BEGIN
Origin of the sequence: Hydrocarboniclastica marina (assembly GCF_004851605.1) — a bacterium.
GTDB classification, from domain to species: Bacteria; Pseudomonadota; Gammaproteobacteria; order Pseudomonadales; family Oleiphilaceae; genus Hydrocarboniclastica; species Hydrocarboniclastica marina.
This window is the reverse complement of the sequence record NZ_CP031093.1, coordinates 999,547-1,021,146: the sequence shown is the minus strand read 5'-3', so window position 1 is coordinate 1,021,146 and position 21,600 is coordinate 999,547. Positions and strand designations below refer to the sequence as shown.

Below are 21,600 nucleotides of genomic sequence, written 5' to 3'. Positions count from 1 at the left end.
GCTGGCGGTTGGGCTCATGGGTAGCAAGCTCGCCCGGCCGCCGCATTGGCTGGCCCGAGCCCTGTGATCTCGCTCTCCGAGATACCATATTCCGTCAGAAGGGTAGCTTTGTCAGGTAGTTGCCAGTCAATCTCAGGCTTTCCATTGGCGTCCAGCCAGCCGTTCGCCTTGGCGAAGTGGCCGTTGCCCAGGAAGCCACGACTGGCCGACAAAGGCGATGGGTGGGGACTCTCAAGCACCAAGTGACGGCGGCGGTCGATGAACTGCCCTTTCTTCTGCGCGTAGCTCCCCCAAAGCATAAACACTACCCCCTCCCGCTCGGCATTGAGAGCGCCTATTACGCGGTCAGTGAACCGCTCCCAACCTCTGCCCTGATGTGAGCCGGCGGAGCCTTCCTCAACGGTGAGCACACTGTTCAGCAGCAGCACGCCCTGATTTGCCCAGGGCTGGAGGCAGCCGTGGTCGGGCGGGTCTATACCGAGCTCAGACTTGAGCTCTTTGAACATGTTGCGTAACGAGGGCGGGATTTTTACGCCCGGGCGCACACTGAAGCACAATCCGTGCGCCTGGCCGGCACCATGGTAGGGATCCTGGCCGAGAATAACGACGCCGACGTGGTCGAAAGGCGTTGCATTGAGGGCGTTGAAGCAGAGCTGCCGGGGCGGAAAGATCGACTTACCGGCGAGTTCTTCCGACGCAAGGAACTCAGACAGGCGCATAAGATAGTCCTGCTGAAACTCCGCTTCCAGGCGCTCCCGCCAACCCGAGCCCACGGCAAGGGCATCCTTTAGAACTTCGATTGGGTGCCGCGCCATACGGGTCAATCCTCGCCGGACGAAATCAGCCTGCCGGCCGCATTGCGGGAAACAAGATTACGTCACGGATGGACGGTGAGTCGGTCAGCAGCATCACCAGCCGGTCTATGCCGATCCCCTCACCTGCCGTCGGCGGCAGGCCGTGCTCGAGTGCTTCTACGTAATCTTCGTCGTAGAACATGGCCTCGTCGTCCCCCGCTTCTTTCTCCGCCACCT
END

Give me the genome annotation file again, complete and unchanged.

Origin of the sequence: Hydrocarboniclastica marina (assembly GCF_004851605.1) — a bacterium.
GTDB classification, from domain to species: Bacteria; Pseudomonadota; Gammaproteobacteria; order Pseudomonadales; family Oleiphilaceae; genus Hydrocarboniclastica; species Hydrocarboniclastica marina.
This window is the reverse complement of the sequence record NZ_CP031093.1, coordinates 999,547-1,021,146: the sequence shown is the minus strand read 5'-3', so window position 1 is coordinate 1,021,146 and position 21,600 is coordinate 999,547. Positions and strand designations below refer to the sequence as shown.

Below are 21,600 nucleotides of genomic sequence, written 5' to 3'. Positions count from 1 at the left end.
GCTGGCGGTTGGGCTCATGGGTAGCAAGCTCGCCCGGCCGCCGCATTGGCTGGCCCGAGCCCTGTGATCTCGCTCTCCGAGATACCATATTCCGTCAGAAGGGTAGCTTTGTCAGGTAGTTGCCAGTCAATCTCAGGCTTTCCATTGGCGTCCAGCCAGCCGTTCGCCTTGGCGAAGTGGCCGTTGCCCAGGAAGCCACGACTGGCCGACAAAGGCGATGGGTGGGGACTCTCAAGCACCAAGTGACGGCGGCGGTCGATGAACTGCCCTTTCTTCTGCGCGTAGCTCCCCCAAAGCATAAACACTACCCCCTCCCGCTCGGCATTGAGAGCGCCTATTACGCGGTCAGTGAACCGCTCCCAACCTCTGCCCTGATGTGAGCCGGCGGAGCCTTCCTCAACGGTGAGCACACTGTTCAGCAGCAGCACGCCCTGATTTGCCCAGGGCTGGAGGCAGCCGTGGTCGGGCGGGTCTATACCGAGCTCAGACTTGAGCTCTTTGAACATGTTGCGTAACGAGGGCGGGATTTTTACGCCCGGGCGCACACTGAAGCACAATCCGTGCGCCTGGCCGGCACCATGGTAGGGATCCTGGCCGAGAATAACGACGCCGACGTGGTCGAAAGGCGTTGCATTGAGGGCGTTGAAGCAGAGCTGCCGGGGCGGAAAGATCGACTTACCGGCGAGTTCTTCCGACGCAAGGAACTCAGACAGGCGCATAAGATAGTCCTGCTGAAACTCCGCTTCCAGGCGCTCCCGCCAACCCGAGCCCACGGCAAGGGCATCCTTTAGAACTTCGATTGGGTGCCGCGCCATACGGGTCAATCCTCGCCGGACGAAATCAGCCTGCCGGCCGCATTGCGGGAAACAAGATTACGTCACGGATGGACGGTGAGTCGGTCAGCAGCATCACCAGCCGGTCTATGCCGATCCCCTCACCTGCCGTCGGCGGCAGGCCGTGCTCGAGTGCTTCTACGTAATCTTCGTCGTAGAACATGGCCTCGTCGTCCCCCGCTTCTTTCTCCGCCACCT